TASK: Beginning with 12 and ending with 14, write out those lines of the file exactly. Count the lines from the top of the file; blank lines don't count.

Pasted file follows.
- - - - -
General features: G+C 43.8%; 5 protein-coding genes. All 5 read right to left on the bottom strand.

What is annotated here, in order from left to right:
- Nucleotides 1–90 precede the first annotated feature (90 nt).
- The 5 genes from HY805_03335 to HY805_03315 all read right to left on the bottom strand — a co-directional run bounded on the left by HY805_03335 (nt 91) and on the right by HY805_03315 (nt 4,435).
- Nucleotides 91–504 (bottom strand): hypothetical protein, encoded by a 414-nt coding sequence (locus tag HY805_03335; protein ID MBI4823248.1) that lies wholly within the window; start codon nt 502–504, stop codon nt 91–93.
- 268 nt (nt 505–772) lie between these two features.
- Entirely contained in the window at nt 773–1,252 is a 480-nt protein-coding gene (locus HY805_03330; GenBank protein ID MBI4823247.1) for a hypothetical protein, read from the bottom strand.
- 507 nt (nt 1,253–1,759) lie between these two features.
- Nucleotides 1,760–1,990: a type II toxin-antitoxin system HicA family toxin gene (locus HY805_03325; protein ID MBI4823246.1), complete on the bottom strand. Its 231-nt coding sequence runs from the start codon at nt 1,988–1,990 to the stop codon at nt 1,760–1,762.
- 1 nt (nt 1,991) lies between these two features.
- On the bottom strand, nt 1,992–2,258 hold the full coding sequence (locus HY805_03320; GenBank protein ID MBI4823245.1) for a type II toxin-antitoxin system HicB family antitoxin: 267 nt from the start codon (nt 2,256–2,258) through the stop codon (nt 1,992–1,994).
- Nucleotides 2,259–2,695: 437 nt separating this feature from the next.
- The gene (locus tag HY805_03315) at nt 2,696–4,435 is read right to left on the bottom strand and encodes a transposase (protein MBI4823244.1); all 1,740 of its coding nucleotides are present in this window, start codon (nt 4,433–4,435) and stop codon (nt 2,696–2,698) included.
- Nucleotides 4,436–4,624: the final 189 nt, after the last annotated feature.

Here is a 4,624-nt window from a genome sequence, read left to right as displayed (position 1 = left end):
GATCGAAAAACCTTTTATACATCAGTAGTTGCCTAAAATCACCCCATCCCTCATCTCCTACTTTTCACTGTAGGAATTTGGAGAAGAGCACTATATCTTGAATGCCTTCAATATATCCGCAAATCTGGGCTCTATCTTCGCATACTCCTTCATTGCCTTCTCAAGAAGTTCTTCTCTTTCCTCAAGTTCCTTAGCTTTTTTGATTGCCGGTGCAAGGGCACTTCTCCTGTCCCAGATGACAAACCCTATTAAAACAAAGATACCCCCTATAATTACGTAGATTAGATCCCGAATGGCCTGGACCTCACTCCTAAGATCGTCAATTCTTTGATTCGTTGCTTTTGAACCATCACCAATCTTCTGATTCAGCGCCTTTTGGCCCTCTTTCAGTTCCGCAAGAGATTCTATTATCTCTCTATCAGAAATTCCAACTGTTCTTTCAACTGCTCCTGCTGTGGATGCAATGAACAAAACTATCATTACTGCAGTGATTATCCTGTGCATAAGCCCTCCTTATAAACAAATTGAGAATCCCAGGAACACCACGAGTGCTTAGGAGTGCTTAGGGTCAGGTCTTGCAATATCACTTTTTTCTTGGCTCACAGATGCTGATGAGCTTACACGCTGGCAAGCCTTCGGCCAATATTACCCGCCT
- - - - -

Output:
- Nucleotides 2,259–2,695: 437 nt separating this feature from the next.
- The gene (locus tag HY805_03315) at nt 2,696–4,435 is read right to left on the bottom strand and encodes a transposase (protein MBI4823244.1); all 1,740 of its coding nucleotides are present in this window, start codon (nt 4,433–4,435) and stop codon (nt 2,696–2,698) included.
- Nucleotides 4,436–4,624: the final 189 nt, after the last annotated feature.